• The doPrivileged methods which accept a permissions array are
implemented by adding in an extra ProtectionDomain into the ACC chain,
which contains exactly the given permissions, with the code source of
the caller of doPrivileged. The codeSource part might not be
necessary, but it seems like a good idea from a diagnostic
• The actual permission checker in AccessController uses StackWalker
to search the stack for the first ProtectionDomain which does not
grant the given permission, stopping at the first frame _after_ a
doPrivileged-type call. It is likely that this code might test the
same protection domain multiple times; but, there are definitely more
ideas to play with here in terms of performance optimization. It's
possible that, with the cache described above, using
AccessController.getContext().checkPermission() instead might yield a
net gain for some applications or libraries which do frequent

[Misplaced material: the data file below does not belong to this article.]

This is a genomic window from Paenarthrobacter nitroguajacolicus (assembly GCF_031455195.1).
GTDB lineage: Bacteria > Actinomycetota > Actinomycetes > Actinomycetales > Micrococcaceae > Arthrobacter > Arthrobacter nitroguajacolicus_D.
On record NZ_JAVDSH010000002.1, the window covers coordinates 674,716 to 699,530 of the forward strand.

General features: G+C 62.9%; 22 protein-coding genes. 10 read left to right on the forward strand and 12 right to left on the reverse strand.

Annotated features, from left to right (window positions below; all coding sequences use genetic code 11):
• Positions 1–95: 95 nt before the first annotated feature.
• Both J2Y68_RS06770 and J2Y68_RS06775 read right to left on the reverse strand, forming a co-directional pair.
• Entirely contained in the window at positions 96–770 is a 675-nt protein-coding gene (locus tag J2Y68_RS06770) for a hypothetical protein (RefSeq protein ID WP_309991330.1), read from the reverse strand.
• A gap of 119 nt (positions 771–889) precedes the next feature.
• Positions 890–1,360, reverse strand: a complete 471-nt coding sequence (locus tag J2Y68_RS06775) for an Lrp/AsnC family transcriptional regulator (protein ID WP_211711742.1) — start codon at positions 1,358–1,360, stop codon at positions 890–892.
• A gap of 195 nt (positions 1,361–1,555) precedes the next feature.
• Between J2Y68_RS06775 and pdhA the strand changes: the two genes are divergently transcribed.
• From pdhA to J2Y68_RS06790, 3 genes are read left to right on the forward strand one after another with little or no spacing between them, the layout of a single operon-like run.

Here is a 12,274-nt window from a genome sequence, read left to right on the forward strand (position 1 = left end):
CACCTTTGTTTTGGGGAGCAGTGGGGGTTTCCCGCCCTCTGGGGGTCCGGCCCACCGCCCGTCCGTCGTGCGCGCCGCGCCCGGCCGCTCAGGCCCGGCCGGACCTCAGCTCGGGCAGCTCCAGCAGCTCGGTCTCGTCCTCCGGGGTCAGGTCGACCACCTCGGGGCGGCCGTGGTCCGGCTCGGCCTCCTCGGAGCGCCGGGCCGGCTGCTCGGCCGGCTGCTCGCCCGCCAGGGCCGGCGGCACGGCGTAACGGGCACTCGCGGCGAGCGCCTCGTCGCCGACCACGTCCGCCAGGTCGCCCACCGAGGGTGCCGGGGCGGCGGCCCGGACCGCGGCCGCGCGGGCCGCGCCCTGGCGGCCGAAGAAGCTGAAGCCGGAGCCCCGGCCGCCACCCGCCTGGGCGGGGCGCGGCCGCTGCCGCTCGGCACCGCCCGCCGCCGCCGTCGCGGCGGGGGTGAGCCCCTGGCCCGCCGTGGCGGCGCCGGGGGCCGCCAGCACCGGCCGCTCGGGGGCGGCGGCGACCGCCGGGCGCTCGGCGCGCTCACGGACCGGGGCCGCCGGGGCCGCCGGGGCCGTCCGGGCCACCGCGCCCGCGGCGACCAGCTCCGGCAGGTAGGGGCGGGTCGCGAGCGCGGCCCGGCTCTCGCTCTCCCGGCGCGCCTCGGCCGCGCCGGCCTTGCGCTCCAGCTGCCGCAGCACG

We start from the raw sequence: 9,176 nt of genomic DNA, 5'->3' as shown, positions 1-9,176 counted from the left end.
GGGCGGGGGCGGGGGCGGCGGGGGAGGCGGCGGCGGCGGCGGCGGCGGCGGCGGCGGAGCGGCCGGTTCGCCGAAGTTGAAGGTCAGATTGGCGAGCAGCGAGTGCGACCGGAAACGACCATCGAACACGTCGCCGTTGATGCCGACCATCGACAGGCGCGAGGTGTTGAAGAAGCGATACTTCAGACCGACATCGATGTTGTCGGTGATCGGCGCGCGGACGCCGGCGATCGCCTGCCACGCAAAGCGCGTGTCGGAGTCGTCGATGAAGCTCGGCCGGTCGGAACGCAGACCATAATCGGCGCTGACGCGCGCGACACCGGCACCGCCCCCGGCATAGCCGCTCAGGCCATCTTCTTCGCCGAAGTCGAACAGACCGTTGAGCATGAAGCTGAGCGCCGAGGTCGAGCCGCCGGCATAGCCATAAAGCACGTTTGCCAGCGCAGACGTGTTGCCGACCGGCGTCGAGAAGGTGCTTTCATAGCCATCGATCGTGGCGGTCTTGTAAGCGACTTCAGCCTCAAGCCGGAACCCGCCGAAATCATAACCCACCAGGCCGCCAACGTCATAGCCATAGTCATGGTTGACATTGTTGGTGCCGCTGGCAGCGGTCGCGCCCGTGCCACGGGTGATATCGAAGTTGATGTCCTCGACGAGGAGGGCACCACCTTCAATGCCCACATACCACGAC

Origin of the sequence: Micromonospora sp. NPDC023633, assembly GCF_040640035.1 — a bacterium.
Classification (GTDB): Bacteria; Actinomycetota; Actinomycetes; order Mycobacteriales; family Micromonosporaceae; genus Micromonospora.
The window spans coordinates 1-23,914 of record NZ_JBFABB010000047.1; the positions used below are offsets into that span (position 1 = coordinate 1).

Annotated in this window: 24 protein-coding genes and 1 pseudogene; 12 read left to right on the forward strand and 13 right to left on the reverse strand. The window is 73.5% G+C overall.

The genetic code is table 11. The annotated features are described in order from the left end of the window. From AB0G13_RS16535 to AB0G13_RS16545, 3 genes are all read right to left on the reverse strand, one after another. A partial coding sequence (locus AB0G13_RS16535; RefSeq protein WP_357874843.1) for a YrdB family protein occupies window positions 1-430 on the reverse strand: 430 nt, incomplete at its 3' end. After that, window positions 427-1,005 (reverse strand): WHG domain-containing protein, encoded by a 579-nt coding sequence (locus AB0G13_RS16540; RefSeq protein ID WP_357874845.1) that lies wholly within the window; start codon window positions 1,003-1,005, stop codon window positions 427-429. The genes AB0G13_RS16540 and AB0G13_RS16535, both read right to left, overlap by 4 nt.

permission checks, because the traversed stack would be optimal in
• I made an effort to preserve the comparison behavior of
ProtectionDomain, such that they are considered equal only if they are
of the same class _and_ the equals() method returns true.
• I took the liberty of making a few API additions:
◦ AccessController.getPrivilegedContext() - like getContext(),
except the resultant ACC only contains the immediate caller's
protection domain; requires no special privileges.
◦ AccessController.getPrivilegedContext(Permission... perms) -
same, except it also adds another ProtectionDomain restricted to the
given permissions. This replaces many utility methods found
throughout the JDK.
◦ AccessControlContext.with(ProtectionDomain) and a vararg
variant - easily add protection domains to the given ACC, returning a
• AccessControlContext.equals() is still terrible, though perhaps
slightly less so than it was, as I presently cache and compare
hashCode values, so it should still be avoided. The specification
appears to give not much leeway here.
I had an unexpected amount of fun writing this, and I hope you all
find it interesting.